An increasing number of HIV infected children are being started on stavudine containing antiretroviral treatment regimens in India. The incidence and pattern of metabolic complications among these children are not known. We propose to conduct a prospective study at two sites in South India to study the incidence and risk factors for the development of metabolic complications and body shape abnormalities among HIV infected children between the ages of 2 and 10 years, after 12 months of ART. Specifically, we will study the role of genetic factors (single nucleotide polymorphisms in APOA5, APOC3, APOE, CETP and PLIN genes) in the development of metabolic complications, namely fat redistribution, insulin resistance and dyslipidemia. 400 HIV infected children will be studied prospectively, at 2 sites in South India. Various risk factors and lipid gene polymorphism will be correlated with lipodystrophy, lipoatrophy, dyslipidemia and insulin resistance. The study will provide information, not currently available, on the metabolic complication of HIV and ART, in children between the ages of 2 and 10 years of age after 12 months of Stavudine containing antiretroviral treatment regimen. This knowledge of risk factors will be crucial to inform physicians and policy makers in order to design better treatment strategies for children.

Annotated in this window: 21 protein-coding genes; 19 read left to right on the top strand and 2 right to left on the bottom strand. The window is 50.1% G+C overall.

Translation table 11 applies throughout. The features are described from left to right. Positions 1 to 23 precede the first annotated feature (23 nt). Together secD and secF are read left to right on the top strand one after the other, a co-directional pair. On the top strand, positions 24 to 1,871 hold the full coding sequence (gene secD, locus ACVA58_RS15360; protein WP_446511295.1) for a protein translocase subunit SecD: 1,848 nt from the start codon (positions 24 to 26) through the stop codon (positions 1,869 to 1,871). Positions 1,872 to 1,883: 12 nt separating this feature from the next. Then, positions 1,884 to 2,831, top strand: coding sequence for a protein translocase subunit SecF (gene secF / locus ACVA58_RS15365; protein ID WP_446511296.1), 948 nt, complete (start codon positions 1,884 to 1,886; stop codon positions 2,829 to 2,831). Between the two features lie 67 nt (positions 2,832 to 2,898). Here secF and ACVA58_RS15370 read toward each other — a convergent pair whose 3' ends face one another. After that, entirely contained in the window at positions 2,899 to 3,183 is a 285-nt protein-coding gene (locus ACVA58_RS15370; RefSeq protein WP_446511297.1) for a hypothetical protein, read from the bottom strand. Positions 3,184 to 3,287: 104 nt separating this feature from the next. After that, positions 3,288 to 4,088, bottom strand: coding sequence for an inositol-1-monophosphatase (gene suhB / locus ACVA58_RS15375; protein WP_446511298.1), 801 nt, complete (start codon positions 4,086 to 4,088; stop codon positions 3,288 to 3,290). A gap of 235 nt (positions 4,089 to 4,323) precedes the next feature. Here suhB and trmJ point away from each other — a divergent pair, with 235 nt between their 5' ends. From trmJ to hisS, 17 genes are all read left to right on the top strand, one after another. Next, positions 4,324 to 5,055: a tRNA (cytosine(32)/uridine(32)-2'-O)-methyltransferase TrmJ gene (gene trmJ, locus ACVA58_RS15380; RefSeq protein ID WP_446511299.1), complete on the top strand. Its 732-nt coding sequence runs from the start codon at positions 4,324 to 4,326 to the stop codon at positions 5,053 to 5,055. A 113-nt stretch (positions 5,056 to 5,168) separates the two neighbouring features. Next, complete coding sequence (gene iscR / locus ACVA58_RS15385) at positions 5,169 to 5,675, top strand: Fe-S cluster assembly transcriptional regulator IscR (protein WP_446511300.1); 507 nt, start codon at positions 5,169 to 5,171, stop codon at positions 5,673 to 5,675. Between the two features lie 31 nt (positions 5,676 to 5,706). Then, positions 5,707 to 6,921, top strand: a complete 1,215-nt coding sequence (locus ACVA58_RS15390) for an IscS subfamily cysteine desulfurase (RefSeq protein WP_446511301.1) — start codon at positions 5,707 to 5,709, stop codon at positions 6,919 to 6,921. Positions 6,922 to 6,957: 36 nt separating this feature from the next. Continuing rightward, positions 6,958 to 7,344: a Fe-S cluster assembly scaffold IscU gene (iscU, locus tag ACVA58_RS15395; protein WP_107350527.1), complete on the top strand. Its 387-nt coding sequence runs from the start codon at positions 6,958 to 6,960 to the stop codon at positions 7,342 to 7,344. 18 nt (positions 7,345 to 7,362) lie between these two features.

This prospective study will determine the incidence and risk factors for the development of metabolic syndrome in HIV infected children, 12 months after starting antiretroviral therapy, with special focus on the role of baseline nutritional status and polymorphisms in genes of lipid metabolism. This study will throw light on the reasons why some children on antiretroviral therapy develop metabolic complications like dyslipidemia, body shape abnormality and insulin resistance, while others don't. The study has implications for ART programs in India and other resource-constrained countries that are using Stavudine in the first-line ART regimen for children.